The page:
Released in 1922 by Educational Pictures, "Plastigrams" was presented by E.W. Hammons using the Ives-Leventhal stereoscopic process. Much like the traditional "3-D" comics and postcards, the film used offset blue and red images to create its dimensional effect. Although this effect seems rather crude to us now, it was groundbreaking for audiences at the time. Upon viewing it for the first time, The Film Daily described the experience like this,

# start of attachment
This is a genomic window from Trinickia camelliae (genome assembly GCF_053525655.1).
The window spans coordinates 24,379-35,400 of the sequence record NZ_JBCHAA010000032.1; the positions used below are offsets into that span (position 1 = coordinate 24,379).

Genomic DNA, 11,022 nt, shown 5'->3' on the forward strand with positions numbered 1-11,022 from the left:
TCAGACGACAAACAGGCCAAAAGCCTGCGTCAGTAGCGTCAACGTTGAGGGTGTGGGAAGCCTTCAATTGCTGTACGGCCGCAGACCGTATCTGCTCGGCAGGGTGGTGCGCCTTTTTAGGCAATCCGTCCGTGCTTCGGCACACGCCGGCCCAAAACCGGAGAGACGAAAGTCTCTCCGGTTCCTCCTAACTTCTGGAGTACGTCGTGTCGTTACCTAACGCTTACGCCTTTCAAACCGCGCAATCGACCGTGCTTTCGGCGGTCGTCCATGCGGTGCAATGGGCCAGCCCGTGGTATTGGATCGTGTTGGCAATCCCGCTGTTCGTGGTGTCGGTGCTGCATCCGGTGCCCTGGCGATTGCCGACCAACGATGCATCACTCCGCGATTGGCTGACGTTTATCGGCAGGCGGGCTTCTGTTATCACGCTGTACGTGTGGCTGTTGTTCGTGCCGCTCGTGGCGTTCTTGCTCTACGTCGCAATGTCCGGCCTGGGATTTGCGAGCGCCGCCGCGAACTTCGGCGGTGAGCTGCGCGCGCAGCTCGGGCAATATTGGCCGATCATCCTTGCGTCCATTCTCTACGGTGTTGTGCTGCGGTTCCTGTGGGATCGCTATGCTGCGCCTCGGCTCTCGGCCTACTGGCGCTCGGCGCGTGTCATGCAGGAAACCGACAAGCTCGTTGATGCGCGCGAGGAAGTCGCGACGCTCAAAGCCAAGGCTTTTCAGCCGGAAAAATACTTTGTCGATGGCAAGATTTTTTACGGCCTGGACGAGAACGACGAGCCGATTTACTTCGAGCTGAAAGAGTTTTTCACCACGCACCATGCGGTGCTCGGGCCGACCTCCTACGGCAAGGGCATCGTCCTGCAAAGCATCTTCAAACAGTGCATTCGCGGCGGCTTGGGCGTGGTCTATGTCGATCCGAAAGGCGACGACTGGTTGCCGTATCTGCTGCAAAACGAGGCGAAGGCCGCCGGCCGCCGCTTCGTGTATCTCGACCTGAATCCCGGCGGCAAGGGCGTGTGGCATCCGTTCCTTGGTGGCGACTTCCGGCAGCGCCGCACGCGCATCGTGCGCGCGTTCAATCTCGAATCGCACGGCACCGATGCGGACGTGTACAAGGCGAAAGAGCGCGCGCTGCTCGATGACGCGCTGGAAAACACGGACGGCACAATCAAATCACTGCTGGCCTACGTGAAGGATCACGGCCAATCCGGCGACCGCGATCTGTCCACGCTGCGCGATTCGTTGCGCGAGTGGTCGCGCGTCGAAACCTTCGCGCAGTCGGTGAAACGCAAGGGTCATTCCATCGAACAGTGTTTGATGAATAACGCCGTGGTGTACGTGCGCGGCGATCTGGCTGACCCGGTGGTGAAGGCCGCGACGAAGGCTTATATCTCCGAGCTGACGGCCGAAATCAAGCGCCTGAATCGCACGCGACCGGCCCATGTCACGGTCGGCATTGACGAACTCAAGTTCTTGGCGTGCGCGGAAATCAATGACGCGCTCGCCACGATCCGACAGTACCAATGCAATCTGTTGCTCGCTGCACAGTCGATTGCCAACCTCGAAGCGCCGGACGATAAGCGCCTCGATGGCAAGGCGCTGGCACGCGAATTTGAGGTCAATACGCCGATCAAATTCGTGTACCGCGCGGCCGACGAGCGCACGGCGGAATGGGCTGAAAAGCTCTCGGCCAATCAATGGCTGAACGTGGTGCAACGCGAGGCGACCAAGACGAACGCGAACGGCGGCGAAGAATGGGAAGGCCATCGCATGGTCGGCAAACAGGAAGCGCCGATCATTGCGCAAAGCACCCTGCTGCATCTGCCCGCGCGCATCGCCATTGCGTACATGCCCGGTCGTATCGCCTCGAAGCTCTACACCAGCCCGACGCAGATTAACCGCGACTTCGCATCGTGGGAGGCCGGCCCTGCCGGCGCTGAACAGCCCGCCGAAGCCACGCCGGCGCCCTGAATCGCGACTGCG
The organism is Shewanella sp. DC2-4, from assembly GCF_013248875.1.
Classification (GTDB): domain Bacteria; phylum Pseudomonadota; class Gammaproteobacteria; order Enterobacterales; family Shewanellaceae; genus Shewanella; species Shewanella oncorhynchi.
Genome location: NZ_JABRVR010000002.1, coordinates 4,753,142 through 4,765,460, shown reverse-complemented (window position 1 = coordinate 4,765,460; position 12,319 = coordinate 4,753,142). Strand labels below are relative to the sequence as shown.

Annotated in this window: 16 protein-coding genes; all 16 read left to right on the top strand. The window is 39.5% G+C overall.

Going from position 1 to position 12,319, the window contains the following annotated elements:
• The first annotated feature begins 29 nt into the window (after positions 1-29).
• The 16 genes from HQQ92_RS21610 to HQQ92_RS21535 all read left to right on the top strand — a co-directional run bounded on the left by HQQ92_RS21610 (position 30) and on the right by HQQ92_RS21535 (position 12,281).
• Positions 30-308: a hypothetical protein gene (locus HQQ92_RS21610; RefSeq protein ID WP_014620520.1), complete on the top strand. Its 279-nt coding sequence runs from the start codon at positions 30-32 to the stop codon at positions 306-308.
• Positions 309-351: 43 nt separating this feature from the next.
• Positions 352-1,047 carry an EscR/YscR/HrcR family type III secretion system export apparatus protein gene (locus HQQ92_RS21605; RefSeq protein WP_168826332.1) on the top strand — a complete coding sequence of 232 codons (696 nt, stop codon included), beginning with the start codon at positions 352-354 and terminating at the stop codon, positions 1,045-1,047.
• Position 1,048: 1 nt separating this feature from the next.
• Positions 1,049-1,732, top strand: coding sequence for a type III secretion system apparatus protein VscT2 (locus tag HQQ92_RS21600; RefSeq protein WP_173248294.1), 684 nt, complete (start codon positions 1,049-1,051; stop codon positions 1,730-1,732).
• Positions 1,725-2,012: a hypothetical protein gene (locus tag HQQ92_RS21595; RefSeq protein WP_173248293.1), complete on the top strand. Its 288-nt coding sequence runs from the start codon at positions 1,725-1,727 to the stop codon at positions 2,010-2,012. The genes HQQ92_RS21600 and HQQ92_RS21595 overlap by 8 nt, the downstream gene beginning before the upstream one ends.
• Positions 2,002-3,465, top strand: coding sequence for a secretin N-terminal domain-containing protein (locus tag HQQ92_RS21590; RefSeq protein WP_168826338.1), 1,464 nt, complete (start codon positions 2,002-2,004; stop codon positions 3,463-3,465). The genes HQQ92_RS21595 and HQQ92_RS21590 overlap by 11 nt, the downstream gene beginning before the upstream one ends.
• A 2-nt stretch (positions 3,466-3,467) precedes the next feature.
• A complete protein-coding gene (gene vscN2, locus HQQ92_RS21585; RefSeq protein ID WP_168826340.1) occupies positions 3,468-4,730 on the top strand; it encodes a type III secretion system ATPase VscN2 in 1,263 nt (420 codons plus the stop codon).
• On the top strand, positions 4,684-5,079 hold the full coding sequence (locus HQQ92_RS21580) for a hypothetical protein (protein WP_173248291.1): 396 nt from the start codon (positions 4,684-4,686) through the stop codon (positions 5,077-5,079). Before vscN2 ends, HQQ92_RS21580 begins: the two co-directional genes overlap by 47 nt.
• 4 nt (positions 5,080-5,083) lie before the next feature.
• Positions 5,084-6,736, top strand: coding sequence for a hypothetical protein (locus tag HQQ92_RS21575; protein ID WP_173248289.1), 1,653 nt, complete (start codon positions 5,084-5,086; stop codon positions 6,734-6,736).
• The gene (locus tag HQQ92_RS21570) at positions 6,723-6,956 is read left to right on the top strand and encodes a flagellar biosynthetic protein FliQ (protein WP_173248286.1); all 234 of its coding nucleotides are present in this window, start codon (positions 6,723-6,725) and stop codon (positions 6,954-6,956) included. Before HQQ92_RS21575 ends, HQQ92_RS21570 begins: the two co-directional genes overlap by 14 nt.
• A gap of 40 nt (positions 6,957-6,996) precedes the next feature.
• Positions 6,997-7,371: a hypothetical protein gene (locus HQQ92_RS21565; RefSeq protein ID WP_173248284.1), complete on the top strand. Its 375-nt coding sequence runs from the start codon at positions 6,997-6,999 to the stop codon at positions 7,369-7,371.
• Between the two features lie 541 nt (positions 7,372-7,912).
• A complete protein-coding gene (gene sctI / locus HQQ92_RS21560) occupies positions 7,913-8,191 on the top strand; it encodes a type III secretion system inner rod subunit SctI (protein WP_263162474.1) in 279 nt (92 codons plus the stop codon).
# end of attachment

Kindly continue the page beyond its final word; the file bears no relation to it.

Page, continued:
“The effect is, at first, startling and then amusing. The object of ‘Plastigrams’ is apparently to afford thrills for the audience. You look through the glasses and the objects on the screen appear to jump out at you. For instance, pictures of a crawling turtle, after being viewed for a moment, take the form of actuality and the turtle appears to be right up to your nose. Objects selected are, of course, of a nature to provide thrills such as, a hose pointed toward you, traffic jams in which you fear an impact at any moment, etc. A first rate novelty and wholly amusing.”When Lee DeForest began experimenting with recording sound on film, "Plastigrams" even became one of the first films to boast it during its re-release in 1924 -- three years before the debut of the talkie "The Jazz Singer." Even the marketing tactics used to advertise the film were inventive and ahead of their time. In one theater, an 11" x 14" lobby card was put on display. The card displayed images that used the same 3-D technique as the film, and a pair of 3-D glasses was suspended from the ceiling, allowing patrons to witness the effect first-hand before even purchasing a ticket.